Chevy Impala SS Forum banner
1 - 9 of 9 Posts

·
Premium Member
1993 RMW, 1996 RMW, 1992 OCC
Joined
·
477 Posts
Discussion Starter · #1 ·
This is something I've been pondering for a while, and I keep wanting to forget it, but it keeps nagging at me.

I have a complete Fays 2 watts link setup in my garage. It's intended for 2nd gen F-bodies, but I decided to stick with leaf springs on mine, so it's useless to me. It just sits there, taunting me...

Our B-bodies use a triangulated 4-link setup, which also doesn't lend itself very well to a Watts link (dueling roll centers and all that). That 4-link setup is comprised of weak, flexy bits and soft rubber bushings which don't do the best job of locating the axle laterally, but they need to be flexy and soft to accommodate the geometry. It's all very frustrating.

Then I remembered that B-bodies used to come with a 3-link setup, once upon a time. And those cars used a panhard bar to locate the axle laterally. In fact, UMI sells aftermarket top links and brackets for those cars:

So if I converted the rear suspension to a 3-link setup using those bits, then a watts link suddenly makes sense. I can use it to set my own roll center, and the axle would remain perfectly centered all the time without any binding.

As far as I can tell, the only thing I would need to do this is bolt a bracket to the frame crossmember, and weld a bracket to one of the axle tubes (the 3rd link doesn't need to be centered, and historically hasn't been). The only real complication I see is finding room between the rear end and the gas tank to accommodate a watts link. I suppose I should probably also weld the axle tubes to the center section if the top link will be acting on a tube.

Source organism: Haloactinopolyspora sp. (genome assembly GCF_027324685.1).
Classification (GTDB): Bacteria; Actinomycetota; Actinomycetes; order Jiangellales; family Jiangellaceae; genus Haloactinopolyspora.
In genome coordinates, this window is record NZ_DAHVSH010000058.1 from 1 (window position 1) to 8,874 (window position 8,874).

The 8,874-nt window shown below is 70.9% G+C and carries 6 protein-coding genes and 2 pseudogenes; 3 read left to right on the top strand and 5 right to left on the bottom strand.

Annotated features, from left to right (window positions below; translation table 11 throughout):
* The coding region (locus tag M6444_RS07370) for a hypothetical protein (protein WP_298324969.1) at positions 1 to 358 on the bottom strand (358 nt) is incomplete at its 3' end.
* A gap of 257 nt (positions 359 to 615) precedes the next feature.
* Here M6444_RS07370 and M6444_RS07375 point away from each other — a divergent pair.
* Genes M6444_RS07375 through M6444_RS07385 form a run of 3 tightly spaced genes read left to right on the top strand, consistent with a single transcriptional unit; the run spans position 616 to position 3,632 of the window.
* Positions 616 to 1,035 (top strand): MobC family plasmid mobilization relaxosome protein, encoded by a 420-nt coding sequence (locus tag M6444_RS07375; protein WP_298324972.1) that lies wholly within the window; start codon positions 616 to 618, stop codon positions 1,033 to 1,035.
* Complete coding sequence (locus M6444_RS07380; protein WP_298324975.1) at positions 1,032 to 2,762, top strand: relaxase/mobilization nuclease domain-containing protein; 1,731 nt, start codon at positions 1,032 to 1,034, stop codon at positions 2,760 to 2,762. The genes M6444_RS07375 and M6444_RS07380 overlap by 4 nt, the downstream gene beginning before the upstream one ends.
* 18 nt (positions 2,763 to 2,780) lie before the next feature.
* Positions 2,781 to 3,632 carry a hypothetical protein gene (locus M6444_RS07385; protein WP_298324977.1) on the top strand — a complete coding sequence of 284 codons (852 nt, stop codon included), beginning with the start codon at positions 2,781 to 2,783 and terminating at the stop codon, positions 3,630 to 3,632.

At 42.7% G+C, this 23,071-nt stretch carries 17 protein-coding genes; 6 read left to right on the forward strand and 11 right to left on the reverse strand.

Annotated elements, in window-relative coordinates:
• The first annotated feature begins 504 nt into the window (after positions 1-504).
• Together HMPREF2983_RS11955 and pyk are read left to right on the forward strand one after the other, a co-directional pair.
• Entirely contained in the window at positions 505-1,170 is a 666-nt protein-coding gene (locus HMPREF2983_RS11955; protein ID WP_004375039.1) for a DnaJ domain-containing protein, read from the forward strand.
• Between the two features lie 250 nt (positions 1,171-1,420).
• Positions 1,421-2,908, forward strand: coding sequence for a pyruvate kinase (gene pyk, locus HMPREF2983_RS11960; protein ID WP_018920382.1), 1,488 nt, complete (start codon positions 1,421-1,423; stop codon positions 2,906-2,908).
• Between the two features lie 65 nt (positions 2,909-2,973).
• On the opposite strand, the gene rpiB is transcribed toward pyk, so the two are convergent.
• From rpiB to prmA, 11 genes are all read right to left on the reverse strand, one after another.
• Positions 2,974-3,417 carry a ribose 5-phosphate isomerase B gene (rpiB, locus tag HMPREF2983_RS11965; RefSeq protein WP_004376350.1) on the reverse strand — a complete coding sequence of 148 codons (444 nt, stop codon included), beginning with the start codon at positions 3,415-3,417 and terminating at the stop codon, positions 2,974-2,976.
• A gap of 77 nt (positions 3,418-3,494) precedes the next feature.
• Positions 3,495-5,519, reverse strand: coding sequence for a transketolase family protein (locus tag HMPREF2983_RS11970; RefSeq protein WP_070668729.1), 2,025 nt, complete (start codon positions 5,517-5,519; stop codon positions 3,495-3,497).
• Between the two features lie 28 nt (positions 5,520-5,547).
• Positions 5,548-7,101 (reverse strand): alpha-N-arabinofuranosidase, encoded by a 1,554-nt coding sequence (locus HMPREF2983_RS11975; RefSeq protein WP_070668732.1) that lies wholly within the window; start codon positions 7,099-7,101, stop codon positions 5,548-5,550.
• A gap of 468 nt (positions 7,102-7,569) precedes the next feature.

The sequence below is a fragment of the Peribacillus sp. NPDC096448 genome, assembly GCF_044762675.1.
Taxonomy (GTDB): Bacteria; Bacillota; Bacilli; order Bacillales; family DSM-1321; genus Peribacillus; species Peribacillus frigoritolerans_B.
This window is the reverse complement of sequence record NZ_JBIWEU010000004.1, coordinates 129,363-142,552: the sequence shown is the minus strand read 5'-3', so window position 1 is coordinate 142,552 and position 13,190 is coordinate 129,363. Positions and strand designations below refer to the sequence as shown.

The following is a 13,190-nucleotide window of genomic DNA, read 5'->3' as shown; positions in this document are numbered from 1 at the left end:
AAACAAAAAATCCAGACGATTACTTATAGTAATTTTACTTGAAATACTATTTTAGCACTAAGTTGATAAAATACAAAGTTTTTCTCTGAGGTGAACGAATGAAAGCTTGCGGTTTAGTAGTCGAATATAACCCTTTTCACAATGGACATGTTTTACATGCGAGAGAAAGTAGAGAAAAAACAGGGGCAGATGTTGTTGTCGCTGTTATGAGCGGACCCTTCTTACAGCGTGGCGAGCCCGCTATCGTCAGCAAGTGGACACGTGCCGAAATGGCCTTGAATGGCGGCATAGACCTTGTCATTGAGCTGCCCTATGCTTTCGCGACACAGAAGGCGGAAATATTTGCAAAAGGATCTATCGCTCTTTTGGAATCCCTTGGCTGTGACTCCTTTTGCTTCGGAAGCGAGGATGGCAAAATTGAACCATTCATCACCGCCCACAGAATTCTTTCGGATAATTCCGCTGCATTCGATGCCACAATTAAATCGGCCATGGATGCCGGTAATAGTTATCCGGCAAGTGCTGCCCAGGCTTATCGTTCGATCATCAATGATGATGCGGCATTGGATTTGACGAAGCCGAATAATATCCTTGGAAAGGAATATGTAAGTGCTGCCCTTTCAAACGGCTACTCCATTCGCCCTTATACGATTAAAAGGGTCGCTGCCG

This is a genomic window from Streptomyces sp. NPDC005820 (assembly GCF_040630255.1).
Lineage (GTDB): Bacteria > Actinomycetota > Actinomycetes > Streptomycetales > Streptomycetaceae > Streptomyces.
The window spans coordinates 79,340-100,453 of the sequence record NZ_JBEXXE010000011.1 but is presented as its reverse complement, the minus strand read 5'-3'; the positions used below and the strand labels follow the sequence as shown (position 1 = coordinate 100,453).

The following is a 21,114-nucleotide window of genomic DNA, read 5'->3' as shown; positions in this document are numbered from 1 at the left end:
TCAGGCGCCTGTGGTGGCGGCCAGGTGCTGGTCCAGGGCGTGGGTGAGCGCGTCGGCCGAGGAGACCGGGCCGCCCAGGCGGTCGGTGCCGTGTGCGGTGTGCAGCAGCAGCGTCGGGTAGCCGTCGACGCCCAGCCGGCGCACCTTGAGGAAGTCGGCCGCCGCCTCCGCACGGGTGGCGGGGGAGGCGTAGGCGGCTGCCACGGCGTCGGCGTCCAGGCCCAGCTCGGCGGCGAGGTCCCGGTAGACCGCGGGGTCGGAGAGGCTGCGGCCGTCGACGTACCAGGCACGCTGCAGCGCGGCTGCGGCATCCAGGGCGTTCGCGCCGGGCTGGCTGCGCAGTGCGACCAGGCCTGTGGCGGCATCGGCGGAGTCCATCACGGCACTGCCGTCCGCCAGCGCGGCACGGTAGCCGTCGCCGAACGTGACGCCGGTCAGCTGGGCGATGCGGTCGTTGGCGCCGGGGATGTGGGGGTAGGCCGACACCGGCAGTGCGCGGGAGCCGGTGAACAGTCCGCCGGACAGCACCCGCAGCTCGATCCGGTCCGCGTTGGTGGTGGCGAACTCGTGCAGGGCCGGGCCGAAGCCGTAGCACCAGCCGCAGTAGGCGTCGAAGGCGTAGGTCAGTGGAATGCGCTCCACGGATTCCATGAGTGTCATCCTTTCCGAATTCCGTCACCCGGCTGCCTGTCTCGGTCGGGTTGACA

I dunno, it seems so simple, surely I must be missing something?
 

·
Premium Member
Joined
·
6,831 Posts
"(the 3rd link doesn't need to be centered, and historically hasn't been)"

Picture the single upper link all the way over to one side , like in line with one the lowers.
That wouldnt work at all, agree ?
The side with no link would move ahead on acceleration. Still agree?

Any position other than dead center will result in varying degrees of the above issue.

It was common practice to add the
" missing " left arm in performace and high horsepower cars.
I have never seen a purpose built custom susp with a single upper that wasnt centered.
Maybe some dedicated only turns one way they might try something weird but that would not apply here.
 

·
Registered
1995 Cadillac Fleetwood Brougham
Joined
·
2,678 Posts
Just a reminder that 2nd gen Dodge Durango uses a factory Watts link.

Also, there are some vehicles that have like an "A-arm" in the center, which is sort of a compromise between a 3rd and 4th link. Older Grand Cherokee, for example.
 

·
Premium Member
1993 RMW, 1996 RMW, 1992 OCC
Joined
·
477 Posts
Discussion Starter · #5 ·
Yeah I have a Dodge Durango Watts link here. It's not workable for our purposes. I'm pretty sure they have a parallel 4-link setup, too. And in this case, I'm specifically wanting to make use of the Fays 2 kit I have on hand. I prefer that layout because the bracket bolts to the car so the roll center stays at a fixed point on the car rather than moving relative to the rear end height. But this isn't so much a discussion about Watts links as it is about converting from triangulated 4-link to parallel 3- or 4- link so that a Watts link actually makes sense.
 

·
Registered
Joined
·
12,121 Posts
Like you said, locating it is a problem. There is no space for it. The only thing you can do is make a custom gas tank that costs you about 3-4 gallons of available fuel. If you put stronger arms and poly bushings in the rear, you should have plenty of stability.